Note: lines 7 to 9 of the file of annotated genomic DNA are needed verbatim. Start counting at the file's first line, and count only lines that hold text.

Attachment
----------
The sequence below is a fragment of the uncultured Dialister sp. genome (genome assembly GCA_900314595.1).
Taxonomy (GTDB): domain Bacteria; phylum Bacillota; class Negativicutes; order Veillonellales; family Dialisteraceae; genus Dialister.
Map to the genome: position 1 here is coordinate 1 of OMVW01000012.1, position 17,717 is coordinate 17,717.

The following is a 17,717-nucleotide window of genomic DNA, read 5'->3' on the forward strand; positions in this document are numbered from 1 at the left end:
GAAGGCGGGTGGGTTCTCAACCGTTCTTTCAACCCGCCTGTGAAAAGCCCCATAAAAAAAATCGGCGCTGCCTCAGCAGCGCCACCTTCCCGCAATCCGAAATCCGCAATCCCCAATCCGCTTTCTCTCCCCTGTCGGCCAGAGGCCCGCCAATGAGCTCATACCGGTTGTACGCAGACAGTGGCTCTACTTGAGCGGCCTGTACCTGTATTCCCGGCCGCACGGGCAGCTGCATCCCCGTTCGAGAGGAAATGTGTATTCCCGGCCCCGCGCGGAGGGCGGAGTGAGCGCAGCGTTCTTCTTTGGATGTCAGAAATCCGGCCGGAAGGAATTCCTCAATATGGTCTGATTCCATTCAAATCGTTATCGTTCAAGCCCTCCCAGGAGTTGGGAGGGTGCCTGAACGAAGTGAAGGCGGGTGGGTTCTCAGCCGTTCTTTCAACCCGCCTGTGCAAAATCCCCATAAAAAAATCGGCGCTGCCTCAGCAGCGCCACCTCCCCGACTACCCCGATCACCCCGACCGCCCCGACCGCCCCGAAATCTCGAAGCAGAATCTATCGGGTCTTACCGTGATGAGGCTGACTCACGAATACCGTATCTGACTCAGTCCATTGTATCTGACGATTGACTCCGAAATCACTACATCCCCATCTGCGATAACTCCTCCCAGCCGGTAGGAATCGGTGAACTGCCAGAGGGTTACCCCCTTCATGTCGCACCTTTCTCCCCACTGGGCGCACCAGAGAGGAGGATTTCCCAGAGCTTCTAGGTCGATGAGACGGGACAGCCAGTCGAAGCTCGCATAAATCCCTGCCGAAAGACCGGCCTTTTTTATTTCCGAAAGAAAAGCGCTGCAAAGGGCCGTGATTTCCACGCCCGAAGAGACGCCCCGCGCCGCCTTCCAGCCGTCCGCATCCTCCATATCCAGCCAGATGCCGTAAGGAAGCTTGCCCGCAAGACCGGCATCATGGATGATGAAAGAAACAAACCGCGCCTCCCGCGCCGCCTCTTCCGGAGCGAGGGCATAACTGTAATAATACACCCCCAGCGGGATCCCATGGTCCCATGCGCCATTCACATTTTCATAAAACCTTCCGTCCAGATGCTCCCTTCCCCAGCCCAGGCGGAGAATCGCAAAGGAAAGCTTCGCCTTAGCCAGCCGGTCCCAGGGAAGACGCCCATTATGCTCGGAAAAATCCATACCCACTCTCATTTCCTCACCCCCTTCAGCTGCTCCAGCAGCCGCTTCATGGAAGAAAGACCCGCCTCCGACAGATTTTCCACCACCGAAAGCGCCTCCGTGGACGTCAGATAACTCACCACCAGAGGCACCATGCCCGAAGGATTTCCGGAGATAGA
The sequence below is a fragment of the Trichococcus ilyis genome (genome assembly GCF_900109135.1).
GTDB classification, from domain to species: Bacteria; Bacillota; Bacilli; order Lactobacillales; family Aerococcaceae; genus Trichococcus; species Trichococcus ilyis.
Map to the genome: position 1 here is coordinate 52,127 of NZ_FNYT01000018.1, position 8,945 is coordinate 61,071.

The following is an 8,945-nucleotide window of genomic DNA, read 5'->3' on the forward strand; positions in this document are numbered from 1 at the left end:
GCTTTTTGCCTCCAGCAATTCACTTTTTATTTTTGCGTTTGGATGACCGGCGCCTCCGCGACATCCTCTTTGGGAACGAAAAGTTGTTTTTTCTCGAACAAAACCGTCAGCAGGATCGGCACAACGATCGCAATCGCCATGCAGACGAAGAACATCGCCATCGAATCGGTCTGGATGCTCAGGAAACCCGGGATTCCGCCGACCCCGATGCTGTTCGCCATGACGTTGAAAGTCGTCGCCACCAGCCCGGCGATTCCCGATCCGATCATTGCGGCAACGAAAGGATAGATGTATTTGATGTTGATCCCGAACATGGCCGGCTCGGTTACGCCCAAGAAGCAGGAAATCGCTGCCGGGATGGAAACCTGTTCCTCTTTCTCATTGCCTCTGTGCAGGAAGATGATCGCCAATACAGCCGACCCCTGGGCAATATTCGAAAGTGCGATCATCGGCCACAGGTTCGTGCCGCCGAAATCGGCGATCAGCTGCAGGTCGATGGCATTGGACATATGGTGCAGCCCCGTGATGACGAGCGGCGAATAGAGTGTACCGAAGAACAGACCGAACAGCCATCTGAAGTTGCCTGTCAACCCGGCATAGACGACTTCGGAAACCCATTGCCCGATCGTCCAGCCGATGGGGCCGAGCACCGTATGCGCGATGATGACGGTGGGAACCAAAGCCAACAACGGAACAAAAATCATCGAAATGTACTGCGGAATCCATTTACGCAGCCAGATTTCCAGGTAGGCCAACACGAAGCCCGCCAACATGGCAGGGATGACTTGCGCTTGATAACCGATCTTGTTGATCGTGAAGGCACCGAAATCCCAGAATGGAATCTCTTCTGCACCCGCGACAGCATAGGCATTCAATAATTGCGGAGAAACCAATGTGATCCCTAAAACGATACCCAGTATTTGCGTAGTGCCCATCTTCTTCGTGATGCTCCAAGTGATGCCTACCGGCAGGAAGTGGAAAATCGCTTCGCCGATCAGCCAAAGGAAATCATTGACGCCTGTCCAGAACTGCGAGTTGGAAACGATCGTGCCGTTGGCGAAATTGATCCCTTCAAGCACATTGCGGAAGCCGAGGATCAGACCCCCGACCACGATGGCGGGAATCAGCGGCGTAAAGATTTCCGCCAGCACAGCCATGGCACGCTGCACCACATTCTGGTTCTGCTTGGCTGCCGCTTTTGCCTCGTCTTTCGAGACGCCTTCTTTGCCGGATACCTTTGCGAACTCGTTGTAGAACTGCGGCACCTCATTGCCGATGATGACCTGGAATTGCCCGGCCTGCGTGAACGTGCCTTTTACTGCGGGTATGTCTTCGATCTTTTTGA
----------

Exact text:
GTDB classification, from domain to species: Bacteria; Bacillota; Bacilli; order Lactobacillales; family Aerococcaceae; genus Trichococcus; species Trichococcus ilyis.
Map to the genome: position 1 here is coordinate 52,127 of NZ_FNYT01000018.1, position 8,945 is coordinate 61,071.

The following is an 8,945-nucleotide window of genomic DNA, read 5'->3' on the forward strand; positions in this document are numbered from 1 at the left end: